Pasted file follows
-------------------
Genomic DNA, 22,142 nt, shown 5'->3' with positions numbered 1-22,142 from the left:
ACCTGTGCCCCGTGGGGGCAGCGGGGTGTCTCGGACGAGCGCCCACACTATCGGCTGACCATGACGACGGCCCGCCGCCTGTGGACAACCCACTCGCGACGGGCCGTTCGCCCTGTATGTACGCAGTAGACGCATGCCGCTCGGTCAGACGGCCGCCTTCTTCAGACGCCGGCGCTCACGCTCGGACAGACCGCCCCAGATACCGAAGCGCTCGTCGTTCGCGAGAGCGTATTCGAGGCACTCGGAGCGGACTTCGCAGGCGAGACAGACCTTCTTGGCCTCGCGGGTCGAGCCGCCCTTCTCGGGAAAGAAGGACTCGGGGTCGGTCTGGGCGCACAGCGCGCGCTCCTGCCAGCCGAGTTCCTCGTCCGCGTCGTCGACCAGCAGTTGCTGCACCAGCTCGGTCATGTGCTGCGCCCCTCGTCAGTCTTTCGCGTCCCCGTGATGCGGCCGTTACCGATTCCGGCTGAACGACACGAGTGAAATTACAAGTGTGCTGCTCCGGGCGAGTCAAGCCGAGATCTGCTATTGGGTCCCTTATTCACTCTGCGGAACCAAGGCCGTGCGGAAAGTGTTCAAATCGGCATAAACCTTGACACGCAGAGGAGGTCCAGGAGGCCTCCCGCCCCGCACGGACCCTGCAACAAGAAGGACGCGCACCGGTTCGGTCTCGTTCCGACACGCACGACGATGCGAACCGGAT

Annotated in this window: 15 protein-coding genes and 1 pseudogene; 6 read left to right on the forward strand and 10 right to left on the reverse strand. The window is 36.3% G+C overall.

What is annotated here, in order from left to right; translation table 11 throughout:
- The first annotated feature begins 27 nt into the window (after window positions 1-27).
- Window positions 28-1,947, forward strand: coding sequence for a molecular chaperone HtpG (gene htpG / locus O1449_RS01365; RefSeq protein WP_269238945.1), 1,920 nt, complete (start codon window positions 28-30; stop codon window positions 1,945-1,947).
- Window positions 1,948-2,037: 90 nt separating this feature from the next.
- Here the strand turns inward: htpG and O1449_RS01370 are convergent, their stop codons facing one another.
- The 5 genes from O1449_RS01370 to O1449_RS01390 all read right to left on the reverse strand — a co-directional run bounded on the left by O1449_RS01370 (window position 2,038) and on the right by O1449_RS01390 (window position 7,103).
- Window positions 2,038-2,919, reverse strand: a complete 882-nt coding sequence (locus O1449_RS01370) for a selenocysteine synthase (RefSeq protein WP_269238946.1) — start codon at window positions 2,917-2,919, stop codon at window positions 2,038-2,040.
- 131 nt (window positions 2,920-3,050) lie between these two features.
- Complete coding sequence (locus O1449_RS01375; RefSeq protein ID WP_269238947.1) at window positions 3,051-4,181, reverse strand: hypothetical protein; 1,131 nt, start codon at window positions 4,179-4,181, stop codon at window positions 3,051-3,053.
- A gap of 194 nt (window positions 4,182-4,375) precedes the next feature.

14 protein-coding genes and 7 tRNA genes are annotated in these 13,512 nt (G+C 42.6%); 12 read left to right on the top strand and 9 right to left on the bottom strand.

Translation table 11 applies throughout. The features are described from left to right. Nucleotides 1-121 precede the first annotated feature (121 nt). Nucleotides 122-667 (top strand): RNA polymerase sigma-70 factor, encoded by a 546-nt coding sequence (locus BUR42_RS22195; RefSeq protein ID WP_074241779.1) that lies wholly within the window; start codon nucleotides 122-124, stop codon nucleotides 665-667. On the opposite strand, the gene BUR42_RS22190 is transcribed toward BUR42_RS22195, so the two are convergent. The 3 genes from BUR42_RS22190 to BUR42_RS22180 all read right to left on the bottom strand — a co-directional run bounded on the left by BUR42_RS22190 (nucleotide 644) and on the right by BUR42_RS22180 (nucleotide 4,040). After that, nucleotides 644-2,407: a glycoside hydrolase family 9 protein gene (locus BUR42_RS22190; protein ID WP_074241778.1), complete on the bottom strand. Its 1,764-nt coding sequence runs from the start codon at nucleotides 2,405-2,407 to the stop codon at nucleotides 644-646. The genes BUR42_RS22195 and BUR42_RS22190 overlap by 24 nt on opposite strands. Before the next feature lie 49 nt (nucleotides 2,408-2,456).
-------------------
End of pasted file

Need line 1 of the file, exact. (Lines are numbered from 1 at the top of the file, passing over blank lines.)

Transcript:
Genomic DNA, 22,142 nt, shown 5'->3' with positions numbered 1-22,142 from the left: